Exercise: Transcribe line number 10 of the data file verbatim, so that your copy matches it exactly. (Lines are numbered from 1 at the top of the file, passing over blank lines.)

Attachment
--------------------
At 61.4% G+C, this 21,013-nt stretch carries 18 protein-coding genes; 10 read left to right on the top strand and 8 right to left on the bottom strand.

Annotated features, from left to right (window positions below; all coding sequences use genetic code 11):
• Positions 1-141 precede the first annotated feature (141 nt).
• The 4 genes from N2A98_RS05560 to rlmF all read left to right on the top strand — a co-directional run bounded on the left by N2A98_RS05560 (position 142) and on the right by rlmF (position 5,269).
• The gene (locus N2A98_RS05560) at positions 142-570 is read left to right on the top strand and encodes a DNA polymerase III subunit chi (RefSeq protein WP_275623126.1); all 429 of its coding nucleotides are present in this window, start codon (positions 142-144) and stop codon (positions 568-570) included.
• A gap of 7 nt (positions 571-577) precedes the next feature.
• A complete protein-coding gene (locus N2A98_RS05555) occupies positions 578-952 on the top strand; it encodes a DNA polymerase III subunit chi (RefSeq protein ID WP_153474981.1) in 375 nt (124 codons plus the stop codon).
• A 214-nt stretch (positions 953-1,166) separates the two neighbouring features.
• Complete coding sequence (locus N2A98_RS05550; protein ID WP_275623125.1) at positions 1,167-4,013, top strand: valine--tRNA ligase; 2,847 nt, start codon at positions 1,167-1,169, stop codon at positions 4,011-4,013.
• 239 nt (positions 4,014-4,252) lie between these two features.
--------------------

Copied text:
• 239 nt (positions 4,014-4,252) lie between these two features.